Is the UK government’s handling of covid-19 yet more UK exceptionalism,like Brexit?
“The “exceptionalist” approach of HMG was a combination of a variety of factors. I suspect primarily the need to show the world that British exceptionalism was indeed real – that the UK was truly World-Leading. This seems to have backfired, first in needing to get into line with the rest of the world, second in the higher cost it will surely entail, both in lives and economic impact.
It may even prove disastrous. Again from the Byline Times article by Nafeez Ahmed:
My back-of-the-envelope projections suggested that the Government’s refusal to attempt to slow and curtail the spread of the virus could lead to as many as 458,752 deaths – possibly as high as 1.6 million in an absolute worst-case ‘do nothing’ scenario.”
This looks just awful.No wonder Professor Pollock was so powerful in the advice she gave to the Scottish government.
“Several models produced by SAGE scientists indicate that using contact tracing to contain the outbreak would be extremely difficult without sufficient speed, but they still emphasised that identifying people infected and isolating them systematically on a mass scale would at least help to reduce or control the epidemic.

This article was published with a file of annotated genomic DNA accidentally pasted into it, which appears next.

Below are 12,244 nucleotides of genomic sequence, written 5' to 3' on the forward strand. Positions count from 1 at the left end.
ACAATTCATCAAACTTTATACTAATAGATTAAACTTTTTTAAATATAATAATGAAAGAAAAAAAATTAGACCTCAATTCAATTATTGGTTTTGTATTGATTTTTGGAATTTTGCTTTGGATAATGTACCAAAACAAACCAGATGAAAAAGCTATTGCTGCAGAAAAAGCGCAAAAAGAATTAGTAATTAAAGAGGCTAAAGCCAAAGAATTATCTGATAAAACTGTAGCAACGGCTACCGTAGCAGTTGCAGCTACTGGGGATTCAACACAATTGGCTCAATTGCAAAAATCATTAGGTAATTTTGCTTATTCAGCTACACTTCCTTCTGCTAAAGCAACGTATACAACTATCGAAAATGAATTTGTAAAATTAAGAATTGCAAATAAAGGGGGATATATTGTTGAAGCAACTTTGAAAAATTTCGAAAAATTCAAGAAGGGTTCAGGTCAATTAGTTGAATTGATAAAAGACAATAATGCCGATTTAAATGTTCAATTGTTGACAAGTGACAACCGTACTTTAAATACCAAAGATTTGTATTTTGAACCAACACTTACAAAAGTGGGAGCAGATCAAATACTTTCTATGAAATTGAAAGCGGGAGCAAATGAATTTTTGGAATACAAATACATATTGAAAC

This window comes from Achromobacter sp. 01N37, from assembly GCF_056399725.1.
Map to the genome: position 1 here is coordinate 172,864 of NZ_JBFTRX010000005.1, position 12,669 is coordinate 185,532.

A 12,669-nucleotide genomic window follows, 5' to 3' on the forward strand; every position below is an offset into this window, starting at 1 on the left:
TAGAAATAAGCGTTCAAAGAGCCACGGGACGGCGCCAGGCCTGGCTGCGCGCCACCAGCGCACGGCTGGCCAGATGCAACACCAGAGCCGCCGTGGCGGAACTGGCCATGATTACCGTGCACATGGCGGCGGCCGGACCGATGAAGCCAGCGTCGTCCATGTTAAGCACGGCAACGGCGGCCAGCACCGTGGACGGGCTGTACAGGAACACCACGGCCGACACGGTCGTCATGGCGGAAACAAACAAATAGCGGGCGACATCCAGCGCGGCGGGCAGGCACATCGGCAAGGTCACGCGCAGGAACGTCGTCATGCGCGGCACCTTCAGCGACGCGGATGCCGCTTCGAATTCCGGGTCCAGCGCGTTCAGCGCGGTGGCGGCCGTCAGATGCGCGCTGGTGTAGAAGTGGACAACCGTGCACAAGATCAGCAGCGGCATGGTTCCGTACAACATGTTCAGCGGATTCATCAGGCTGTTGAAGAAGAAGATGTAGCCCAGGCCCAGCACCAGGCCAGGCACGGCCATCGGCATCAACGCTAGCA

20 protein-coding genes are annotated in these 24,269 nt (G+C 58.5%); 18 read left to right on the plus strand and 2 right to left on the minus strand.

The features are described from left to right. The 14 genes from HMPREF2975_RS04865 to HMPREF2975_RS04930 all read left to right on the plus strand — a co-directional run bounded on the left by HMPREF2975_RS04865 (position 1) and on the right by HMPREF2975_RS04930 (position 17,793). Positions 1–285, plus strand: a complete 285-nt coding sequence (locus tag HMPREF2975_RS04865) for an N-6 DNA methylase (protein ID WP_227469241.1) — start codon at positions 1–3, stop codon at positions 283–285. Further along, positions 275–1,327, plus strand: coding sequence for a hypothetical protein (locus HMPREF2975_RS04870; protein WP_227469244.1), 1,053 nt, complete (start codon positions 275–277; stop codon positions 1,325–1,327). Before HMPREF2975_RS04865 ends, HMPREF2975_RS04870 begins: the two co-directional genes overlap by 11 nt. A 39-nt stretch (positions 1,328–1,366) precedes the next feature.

Independent scientists who have reviewed the SAGE corpus say that it reveals a fatally incompetent scientific process. According to Professor Devi Sridhar, chair of global public health at the University of Edinburgh’s Medical School, the SAGE corpus inadvertently reveals why the UK Government “got it wrong… SAGE analysis was overcomplicated, too academic, relied on incomplete data, overlooked testing and health service capacity. Why didn’t we go fast down the path of test, isolate, trace while delaying spread for health services to prepare?”
According to the New York University complex systems scientists – Dr Chen Shen, Professor Nassim Nicholas Taleb and Dr Yaneer Bar Yam – early assumptions that the outbreak might inevitably grow beyond control in a way that would mute the point of mass testing and tracing, was completely unfounded. Dr Chen and his co-authors point out that the Imperial College scientists, along with their other colleagues and SAGE, have consistently overlooked data from China and elsewhere.”